Not sure which group to move our focus to next. If we have a lot of money for our imaginary documentary, we could look at a forum that is devoted to a particular country’s students. There are a lot of students from this country who participate on our site. The way that education is run in this country is that there are national exams in order to decide who is admitted to higher education, and the competition is cut-throat. So we have all these students who are discussing math together but who are also competing against each other. They are posting rumors about the exam process. Additionally, the culture of these students differs from my culture in many ways, so the sorts of things that they say and do seem quite unusual to me because I am not familiar at all with their way of looking at the world. It would be pretty interesting to see these students in their regular lives. I might learn something about WHY DO THEY DO THAT. How does math contest preparation in their country differ from math contest preparation in mine? What do their homelives look like compared to the math contest strivers and the homeschoolers from The Group? If we have enough money to travel to their country, we could find out.

Here is where it turns dark. Everything that I’ve mentioned so far has been on our message board system. Most of the forums that I’ve talked about (with the obvious exception of The Group) has been done on the public parts of our site. And it’s a persistent public part of our site. If you went to our site, you could search through the forums and find the sorts of things that I am talking about. If you made enough wholesome posts about Harry Potter or whatever, you might even get invited to join The Group.

There is a part of our site that has a rated game and a chat for spectators. This is a game where students compete against each other solving math problems as quickly as possible. The winner gains rating and the loser loses rating. The is a lot of commentary and trash-talking in the chat. There are a lot of accusations of cheating. This is reasonable because some of the most committed players of this game want to be at the top of the leaderboard, and they will go to extensive lengths to gain rating and to keep it. Bugs in the system have been carefully documented, and they know how to exploit them in order to disrupt the game. This is the math website equivalent of the high school kids who smoke behind the gym. Some of these kids are 12. But some of them are the math website equivalent of the people who graduated several years ago but who still smoke behind the high school gym with the high school kids. Maybe they’re the ones who buy the metaphorical cigarettes? Probably not a lot of crossover with the wholesome kids from The Group. Also not a lot of crossover with the International Students. This is kind of a thing unto itself. You might see some of the math contest strivers trying to practice their fast-draw problem-solving skills here, but a lot of them will get eaten alive by the lifers who have memorized (“memmed”) the answers to hundreds (perhaps thousands) of problems in the database.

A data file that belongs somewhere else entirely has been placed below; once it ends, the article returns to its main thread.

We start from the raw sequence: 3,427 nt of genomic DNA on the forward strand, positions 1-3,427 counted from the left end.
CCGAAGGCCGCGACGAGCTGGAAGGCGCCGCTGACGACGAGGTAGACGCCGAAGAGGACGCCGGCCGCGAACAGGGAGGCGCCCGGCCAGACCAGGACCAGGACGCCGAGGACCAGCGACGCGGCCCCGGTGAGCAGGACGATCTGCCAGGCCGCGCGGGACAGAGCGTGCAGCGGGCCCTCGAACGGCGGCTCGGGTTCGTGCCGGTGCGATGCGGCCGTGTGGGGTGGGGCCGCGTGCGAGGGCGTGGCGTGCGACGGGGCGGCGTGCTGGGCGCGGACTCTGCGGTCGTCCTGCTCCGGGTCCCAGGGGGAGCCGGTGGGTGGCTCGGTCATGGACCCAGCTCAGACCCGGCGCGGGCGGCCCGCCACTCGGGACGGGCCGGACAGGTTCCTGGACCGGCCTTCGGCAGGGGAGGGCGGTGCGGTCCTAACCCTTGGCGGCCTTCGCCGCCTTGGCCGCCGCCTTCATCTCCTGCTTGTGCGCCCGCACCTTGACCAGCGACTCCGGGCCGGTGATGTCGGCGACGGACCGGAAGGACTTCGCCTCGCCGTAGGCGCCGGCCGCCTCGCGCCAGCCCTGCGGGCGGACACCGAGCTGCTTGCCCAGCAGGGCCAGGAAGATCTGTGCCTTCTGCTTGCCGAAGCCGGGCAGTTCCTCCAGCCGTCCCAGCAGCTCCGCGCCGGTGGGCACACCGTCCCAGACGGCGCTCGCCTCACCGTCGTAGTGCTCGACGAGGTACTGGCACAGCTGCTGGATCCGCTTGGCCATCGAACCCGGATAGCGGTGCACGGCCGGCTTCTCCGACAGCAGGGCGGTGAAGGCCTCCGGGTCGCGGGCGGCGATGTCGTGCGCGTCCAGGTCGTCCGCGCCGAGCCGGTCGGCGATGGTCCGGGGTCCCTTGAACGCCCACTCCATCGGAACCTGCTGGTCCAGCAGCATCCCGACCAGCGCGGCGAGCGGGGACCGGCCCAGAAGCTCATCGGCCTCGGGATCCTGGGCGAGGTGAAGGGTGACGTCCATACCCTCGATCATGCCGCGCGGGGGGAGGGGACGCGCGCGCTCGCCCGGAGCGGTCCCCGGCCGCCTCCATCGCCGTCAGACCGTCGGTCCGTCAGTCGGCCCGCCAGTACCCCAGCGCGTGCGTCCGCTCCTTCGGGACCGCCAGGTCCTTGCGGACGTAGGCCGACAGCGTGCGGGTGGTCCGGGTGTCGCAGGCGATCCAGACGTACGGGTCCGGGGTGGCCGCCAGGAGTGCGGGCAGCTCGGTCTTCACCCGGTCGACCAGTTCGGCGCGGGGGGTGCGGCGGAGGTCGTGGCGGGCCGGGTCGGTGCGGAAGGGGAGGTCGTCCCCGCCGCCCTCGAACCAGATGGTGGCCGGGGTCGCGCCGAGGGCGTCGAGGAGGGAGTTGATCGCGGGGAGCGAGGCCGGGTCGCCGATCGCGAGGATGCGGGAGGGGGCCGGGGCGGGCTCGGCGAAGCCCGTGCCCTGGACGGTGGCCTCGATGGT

But what are these kids like outside our site? Does their ruthless streak extend outside of this game that they obsess over? I can’t imagine them running kitten rescues. I know from the timestamps on the games that a lot of them stay up all night playing against each other. Maybe instead of comparing them to the smokers behind the gym I should have compared them to the old men who hussle chess in the park.

Where do we go from here? I know that I’m pretending that we will cut back and forth between the groups and that we won’t be treating them in an isolated way. But that is hard because the International Students do keep to themselves to some extent – and are pushed away by the math contest strivers. The strivers might see the international students post about some non-US contest, and the strivers will insist that this should not be discussed in the main forums but rather in the forum specific to the country that runs the contest. But we should also end with something that ties everything together and on a somewhat positive note. We don’t want to delve into the niche petty arguments that a group of adults who should know better are making about each others’ approach to posing and solving problems about inequalities.

Maybe we go back to the beginning and look at the youngest kids who are just getting started with Middle School math contests. They don’t have the focus and dedication of the older and more competitive students. Some of them play the games on the site. Some of them are focused on math. Some of them spend a lot of time chatting. After we meet the next generation of students, we could speculate about where they will end up.